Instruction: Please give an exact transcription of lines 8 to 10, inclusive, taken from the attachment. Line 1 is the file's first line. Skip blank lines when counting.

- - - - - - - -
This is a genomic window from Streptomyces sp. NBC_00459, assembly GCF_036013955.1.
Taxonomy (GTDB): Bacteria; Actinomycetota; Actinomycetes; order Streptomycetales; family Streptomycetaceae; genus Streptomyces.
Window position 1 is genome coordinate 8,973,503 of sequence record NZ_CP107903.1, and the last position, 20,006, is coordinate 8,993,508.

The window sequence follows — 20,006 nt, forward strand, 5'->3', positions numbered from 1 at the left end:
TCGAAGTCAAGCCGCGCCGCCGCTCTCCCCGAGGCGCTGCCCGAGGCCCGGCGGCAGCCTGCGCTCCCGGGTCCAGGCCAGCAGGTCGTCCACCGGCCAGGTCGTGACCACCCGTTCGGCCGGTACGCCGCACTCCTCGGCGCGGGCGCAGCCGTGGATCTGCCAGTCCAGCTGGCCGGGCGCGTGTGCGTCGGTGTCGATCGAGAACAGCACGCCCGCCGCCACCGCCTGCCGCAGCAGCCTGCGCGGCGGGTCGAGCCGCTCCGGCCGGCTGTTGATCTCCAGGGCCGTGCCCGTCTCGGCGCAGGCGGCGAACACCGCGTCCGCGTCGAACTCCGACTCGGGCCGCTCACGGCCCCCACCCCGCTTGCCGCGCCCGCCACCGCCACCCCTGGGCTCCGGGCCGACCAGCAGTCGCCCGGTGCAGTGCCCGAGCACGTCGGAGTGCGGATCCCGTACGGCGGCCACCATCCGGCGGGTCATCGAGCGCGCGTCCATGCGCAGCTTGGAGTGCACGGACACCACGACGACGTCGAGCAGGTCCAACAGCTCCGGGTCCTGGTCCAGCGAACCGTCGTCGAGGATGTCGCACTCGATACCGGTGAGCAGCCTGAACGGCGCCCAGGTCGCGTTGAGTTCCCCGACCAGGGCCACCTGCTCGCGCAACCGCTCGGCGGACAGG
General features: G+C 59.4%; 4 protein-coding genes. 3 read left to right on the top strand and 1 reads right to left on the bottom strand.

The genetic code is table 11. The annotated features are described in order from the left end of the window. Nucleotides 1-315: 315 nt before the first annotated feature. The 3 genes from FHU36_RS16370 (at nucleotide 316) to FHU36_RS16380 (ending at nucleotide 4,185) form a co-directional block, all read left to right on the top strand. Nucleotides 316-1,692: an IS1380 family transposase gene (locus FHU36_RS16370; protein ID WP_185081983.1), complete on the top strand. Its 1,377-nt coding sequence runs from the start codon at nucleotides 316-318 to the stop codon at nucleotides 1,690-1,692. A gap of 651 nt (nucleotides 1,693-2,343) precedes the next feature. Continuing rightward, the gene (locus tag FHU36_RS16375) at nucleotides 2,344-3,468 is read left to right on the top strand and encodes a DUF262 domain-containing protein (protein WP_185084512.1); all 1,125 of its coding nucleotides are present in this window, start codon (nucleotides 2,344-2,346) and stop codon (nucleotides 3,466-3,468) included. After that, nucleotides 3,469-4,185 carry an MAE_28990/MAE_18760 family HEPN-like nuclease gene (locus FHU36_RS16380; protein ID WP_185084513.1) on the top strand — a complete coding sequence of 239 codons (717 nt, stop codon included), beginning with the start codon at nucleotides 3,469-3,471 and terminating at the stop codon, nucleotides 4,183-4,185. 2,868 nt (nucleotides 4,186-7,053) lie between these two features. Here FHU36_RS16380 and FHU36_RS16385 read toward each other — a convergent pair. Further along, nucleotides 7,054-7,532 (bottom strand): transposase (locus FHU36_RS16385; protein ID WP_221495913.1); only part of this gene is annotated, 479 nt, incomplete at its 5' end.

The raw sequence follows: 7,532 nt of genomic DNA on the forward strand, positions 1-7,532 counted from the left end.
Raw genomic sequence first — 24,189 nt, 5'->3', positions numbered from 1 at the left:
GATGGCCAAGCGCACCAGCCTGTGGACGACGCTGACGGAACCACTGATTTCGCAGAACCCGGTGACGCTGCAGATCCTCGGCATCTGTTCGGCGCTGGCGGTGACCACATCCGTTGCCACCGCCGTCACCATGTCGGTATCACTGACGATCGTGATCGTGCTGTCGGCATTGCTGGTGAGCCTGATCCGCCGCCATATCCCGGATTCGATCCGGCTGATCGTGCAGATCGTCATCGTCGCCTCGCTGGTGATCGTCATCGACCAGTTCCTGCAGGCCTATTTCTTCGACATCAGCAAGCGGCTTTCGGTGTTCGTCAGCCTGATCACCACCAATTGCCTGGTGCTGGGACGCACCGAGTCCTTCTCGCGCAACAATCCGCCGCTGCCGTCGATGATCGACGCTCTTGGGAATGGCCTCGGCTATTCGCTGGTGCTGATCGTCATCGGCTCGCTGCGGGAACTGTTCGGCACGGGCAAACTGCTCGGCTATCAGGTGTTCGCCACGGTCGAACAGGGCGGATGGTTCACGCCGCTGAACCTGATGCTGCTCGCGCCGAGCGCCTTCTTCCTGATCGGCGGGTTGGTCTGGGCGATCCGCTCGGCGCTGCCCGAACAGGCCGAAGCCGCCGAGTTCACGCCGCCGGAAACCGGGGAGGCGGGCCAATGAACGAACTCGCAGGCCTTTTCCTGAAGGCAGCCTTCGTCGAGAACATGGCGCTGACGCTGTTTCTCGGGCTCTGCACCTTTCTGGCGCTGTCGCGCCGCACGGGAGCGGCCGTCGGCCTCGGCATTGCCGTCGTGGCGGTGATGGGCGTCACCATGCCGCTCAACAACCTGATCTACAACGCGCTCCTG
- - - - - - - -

The raw sequence follows: 7,532 nt of genomic DNA on the forward strand, positions 1-7,532 counted from the left end.
Raw genomic sequence first — 24,189 nt, 5'->3', positions numbered from 1 at the left:
GATGGCCAAGCGCACCAGCCTGTGGACGACGCTGACGGAACCACTGATTTCGCAGAACCCGGTGACGCTGCAGATCCTCGGCATCTGTTCGGCGCTGGCGGTGACCACATCCGTTGCCACCGCCGTCACCATGTCGGTATCACTGACGATCGTGATCGTGCTGTCGGCATTGCTGGTGAGCCTGATCCGCCGCCATATCCCGGATTCGATCCGGCTGATCGTGCAGATCGTCATCGTCGCCTCGCTGGTGATCGTCATCGACCAGTTCCTGCAGGCCTATTTCTTCGACATCAGCAAGCGGCTTTCGGTGTTCGTCAGCCTGATCACCACCAATTGCCTGGTGCTGGGACGCACCGAGTCCTTCTCGCGCAACAATCCGCCGCTGCCGTCGATGATCGACGCTCTTGGGAATGGCCTCGGCTATTCGCTGGTGCTGATCGTCATCGGCTCGCTGCGGGAACTGTTCGGCACGGGCAAACTGCTCGGCTATCAGGTGTTCGCCACGGTCGAACAGGGCGGATGGTTCACGCCGCTGAACCTGATGCTGCTCGCGCCGAGCGCCTTCTTCCTGATCGGCGGGTTGGTCTGGGCGATCCGCTCGGCGCTGCCCGAACAGGCCGAAGCCGCCGAGTTCACGCCGCCGGAAACCGGGGAGGCGGGCCAATGAACGAACTCGCAGGCCTTTTCCTGAAGGCAGCCTTCGTCGAGAACATGGCGCTGACGCTGTTTCTCGGGCTCTGCACCTTTCTGGCGCTGTCGCGCCGCACGGGAGCGGCCGTCGGCCTCGGCATTGCCGTCGTGGCGGTGATGGGCGTCACCATGCCGCTCAACAACCTGATCTACAACGCGCTCCTG